In Matt Garcia’s A World of Its Own: Race, Labor, and Citrus in the Making of Greater Los Angeles, 1900-1970 he writes:
Among oranges, Valencias and Washington navels occupied different places in the citrus belt. Since Valencias possessed seeds and were used primarily for juice, farmers cared more about their quantity than quality. Consequently, ranchers grew Valencias near coastal ranges and further down the inland valleys. In the interior, a combination of dry desert breezes, low atmospheric moisture, and the threat of high-elevation frost produced oranges of higher sugar content with a deep reddish-orange hue. Farmers took advantage of such conditions by planting the seedless navel in these districts. Regarded as the sweetest eating-orange and the “autocrat of the price list,” the navel thrived in a narrow belt that extended along the San Gabriel Valley’s inner-mountain foothills from Pasadena to San Bernardino and Redlands.
Which is probably common knowledge, but news to me. It helps to explain why the citrus colonies (Pasadena, Arcadia, Monrovia, Pomona, Claremont, Cucamonga, Etiwanda, Alta Loma, Ontario, Fontana, Upland, San Bernardino, Redlands, Riverside to a lesser extent, and probably others) were located where they are: there’s water from the mountains, transport in the form of the new transcontinental railroad, and the right climate for the “autocrat of the price list,” the newly invented (in the mid-nineteenth century) Washington navel orange. But to this list I think you have to add the lure of a healthy California lifestyle, an idea that is older than the place itself.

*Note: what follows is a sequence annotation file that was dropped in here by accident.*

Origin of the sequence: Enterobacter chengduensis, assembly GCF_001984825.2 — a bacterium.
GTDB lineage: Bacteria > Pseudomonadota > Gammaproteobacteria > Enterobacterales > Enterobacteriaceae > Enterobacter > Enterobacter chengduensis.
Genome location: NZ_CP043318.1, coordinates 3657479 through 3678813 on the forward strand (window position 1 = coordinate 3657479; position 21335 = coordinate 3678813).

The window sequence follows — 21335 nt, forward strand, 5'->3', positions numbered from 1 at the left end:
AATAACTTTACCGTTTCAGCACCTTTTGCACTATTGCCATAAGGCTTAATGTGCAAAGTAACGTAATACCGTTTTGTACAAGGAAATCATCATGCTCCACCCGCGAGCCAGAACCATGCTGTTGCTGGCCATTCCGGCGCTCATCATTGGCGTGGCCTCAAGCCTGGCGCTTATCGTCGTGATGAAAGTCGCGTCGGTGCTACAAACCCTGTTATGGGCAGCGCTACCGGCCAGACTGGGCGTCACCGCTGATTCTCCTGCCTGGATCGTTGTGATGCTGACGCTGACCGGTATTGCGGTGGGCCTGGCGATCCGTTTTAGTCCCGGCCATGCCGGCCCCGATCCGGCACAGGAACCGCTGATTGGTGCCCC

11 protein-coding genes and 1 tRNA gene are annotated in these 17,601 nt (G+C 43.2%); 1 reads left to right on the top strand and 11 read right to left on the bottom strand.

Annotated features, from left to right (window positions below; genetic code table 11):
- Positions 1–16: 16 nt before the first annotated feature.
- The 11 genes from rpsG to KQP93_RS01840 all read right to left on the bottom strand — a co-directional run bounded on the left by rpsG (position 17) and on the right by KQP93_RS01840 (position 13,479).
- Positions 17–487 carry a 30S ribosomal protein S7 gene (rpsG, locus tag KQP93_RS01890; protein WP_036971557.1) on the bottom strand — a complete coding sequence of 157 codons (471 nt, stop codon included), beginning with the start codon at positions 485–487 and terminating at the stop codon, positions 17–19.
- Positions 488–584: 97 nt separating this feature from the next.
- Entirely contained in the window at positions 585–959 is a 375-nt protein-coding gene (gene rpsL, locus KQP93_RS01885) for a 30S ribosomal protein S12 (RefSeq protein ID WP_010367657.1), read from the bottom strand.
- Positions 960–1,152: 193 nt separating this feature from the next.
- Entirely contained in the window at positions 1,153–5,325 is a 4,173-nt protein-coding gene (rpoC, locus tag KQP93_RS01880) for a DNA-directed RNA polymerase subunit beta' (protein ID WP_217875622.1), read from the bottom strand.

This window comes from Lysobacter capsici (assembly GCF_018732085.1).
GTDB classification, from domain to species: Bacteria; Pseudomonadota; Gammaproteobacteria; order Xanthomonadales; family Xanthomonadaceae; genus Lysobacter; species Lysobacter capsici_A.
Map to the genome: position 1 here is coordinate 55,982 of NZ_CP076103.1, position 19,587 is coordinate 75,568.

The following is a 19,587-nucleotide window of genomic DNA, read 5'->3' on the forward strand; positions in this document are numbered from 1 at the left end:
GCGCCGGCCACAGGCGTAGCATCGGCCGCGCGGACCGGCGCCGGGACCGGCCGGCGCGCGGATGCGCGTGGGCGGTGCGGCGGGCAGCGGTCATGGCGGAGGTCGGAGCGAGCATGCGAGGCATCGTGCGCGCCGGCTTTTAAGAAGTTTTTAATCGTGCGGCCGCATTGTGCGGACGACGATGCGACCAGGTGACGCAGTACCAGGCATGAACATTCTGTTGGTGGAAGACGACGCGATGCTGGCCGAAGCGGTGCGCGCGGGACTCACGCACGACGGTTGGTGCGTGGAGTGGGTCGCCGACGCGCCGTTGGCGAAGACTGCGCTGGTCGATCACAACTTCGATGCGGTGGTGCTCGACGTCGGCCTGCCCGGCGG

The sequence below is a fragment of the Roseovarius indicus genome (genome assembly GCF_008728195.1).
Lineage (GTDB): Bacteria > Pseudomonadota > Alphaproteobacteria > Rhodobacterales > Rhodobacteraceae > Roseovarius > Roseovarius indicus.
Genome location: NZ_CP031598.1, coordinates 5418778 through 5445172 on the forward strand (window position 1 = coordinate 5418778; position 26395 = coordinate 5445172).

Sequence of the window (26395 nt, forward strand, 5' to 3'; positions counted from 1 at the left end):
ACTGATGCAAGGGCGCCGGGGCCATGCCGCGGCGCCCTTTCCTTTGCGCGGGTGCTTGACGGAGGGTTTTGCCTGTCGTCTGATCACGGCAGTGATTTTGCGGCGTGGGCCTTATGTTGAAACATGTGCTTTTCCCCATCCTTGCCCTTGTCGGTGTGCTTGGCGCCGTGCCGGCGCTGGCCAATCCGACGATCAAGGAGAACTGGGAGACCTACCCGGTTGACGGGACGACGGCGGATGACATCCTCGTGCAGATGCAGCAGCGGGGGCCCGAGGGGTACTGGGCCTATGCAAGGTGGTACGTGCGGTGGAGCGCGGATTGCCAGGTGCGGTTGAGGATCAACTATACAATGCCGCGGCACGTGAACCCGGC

(By the way, it’s worth noting that the Inland Empire developed independently from Los Angeles; many of the same factors, for sure, were in play, in the growth of both regions, but they are actually fairly distinct. The fact that people commute to LA now makes the IE a distant Los Angeles suburb, which is how I initially understood it. This, however, is a new reality and not productive for understanding the development of the region, which, still, in many ways, is very different from Los Angeles.)
What might be called “the colony mechanism” helped this process along. There were many colonies established in the citrus belt during the crucial 1880 – 1910 period. For example, Pasadena was settled by a group of investors from Indiana, fleeing the cold and looking for a better life, and lifestyle, in the orange groves of southern California. They delegated one of their members to search out the right spot and, like the mother mallard in Make Way for Ducklings, he searched and searched:
San Diego seemed an ideal spot, and the price was right, but a series of windmills would have to be set up to pump water. The Company rejected the idea. Of San Bernardino he said, too hot. Of Anaheim he didn’t care for the superabundance of fleas nor the number of “musketers” (gun toters). Of San Fernando he said, the price at $2 per acre was acceptable, but the area was only good for growing grain. There was too little access to water for citrus growing. The Indianans had their hearts set on orchards. Rancho Santa Anita was the collective lands of today’s Arcadia, Monrovia, Duarte, El Monte, and Baldwin Park. The property had absolutely everything required for citrus growing, but at $20 per acre the place was too expensive.